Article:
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Re: What shall the filter do to bottommost translators

From: olafBuddenhagen
Subject: Re: What shall the filter do to bottommost translators
Date: Mon, 8 Dec 2008 08:28:30 +0100
User-agent: Mutt/1.5.18 (2008-05-17)


On Thu, Dec 04, 2008 at 06:49:12PM +0200, Sergiu Ivanov wrote:
> On Wed, Dec 3, 2008 at 3:40 AM, <olafBuddenhagen@gmx.net> wrote:

> By proxying control ports do you mean creating shadow nodes containing
> ports to the real control ports?

Well, the terminology is totally wrong: We are not creating any *nodes*
here. Nodes are file/directory objects provided by a filesystem server,
and accessed through a port of type file_t, which can be obtained with
dir_lookup (or fsys_getroot). io_t is the same as file_t AIUI.

Control ports are of type fsys_t, and are returned by
file_get_translator_ctrl or file_getcontrol. The corresponding object is
the filesystem itself.

So strictly speaking I'm talking of proxying *filesystems* here. We
create a virtual filesystem object, return the control port to the user,
and forward user requests to the corresponding real filesystem control

Note that I often use the terms "node" and "file port" interchangeably,
if the meaning is clear... Hope that doesn't cause any confusion.

> If I understand your idea correctly, than the problem that bothers me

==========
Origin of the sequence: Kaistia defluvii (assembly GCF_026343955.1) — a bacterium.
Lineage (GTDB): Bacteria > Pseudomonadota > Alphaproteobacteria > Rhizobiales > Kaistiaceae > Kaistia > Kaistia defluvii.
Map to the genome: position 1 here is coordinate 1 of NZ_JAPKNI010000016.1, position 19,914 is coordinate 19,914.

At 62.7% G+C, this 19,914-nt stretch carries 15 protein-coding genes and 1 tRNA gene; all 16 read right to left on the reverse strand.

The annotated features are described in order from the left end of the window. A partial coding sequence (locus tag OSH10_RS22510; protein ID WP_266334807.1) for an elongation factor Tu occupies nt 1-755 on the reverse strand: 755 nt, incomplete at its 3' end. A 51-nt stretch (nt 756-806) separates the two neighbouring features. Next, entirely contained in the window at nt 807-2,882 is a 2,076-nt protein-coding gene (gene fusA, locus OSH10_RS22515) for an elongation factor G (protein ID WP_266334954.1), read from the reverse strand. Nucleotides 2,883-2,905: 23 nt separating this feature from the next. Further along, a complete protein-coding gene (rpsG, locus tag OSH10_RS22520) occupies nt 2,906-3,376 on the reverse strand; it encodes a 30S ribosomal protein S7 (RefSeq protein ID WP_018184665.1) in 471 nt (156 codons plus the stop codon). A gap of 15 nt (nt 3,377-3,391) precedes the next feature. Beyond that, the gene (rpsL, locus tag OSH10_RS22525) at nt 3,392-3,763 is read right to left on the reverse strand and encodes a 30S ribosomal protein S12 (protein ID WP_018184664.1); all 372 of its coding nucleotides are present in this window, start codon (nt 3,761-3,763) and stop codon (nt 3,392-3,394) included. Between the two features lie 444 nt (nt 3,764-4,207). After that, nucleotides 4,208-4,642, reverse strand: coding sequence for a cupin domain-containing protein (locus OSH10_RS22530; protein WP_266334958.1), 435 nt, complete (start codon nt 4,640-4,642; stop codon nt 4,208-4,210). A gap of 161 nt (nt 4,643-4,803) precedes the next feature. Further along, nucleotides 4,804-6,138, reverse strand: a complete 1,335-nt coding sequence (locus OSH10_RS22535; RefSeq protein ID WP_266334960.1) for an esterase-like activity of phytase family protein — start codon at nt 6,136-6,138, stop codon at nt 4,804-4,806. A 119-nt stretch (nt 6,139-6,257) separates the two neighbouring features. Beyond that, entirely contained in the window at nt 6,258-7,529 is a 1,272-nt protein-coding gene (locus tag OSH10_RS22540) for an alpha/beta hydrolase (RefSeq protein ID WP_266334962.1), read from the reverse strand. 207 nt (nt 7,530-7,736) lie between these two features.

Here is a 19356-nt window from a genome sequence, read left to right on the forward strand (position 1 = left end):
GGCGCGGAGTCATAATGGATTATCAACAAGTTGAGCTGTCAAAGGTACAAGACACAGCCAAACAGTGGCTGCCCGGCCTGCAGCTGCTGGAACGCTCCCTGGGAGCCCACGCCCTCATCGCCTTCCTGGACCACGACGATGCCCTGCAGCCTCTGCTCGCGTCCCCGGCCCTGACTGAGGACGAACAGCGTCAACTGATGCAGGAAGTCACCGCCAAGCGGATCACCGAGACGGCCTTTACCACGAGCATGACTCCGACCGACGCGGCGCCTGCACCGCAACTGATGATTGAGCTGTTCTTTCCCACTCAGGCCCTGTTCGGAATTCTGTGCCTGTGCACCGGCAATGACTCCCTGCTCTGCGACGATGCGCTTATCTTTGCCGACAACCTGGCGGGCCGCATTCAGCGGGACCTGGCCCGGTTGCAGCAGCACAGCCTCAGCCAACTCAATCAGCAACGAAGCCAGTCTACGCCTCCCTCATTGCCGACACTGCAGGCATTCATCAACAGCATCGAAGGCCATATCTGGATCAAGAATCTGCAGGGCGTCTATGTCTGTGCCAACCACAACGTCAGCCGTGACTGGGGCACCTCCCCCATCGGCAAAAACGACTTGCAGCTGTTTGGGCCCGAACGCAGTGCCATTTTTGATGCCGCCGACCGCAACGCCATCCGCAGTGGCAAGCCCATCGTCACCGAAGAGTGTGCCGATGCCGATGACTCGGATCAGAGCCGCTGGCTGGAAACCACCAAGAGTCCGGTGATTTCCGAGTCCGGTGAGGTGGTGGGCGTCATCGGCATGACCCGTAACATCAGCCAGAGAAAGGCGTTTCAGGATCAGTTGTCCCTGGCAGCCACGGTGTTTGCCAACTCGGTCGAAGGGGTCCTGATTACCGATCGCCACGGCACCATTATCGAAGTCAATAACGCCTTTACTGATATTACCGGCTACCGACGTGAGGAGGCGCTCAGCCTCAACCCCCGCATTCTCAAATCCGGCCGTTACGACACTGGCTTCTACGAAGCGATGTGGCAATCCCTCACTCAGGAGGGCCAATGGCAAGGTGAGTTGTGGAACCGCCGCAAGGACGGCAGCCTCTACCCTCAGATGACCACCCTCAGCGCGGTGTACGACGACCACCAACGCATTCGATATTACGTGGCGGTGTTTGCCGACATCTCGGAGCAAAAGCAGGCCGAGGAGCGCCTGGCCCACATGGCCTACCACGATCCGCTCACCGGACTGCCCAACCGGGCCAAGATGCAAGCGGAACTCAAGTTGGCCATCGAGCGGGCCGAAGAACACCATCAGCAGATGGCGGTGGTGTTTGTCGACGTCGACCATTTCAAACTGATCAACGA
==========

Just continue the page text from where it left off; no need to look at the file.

> is that each step in traversing the translator stack will require
> additional switch to nsmux.

Traversing the stack is done only once when the filter is started, so it
shouldn't be even noticable -- a few additional context switches are
negligible compared to the process startup... Especially as in practice
translator stacks will usually be pretty shallow: depth 1 being by far
the most common case.

> > I'm not sure what to do for normal lookups, though. There are two
> > possibilities: Either, when a user does a lookup on the virtual tree
> > exported by nsmux, nsmux could do the lookup on the real tree it
> > mirrors in one go, handling any necessary retries internally, and
> > returning only (a proxy of) the requested final node to the user.
> >
> > The other possibility would be to actually forward any retries, so
> > the user has to handle them, just as if accessing the real tree
> > directly. In the latter case we would have to return control ports
> > when forwarding retries AIUI, which we would have to proxy too.

I have finally looked at the lookup/retry code, and I think I mostly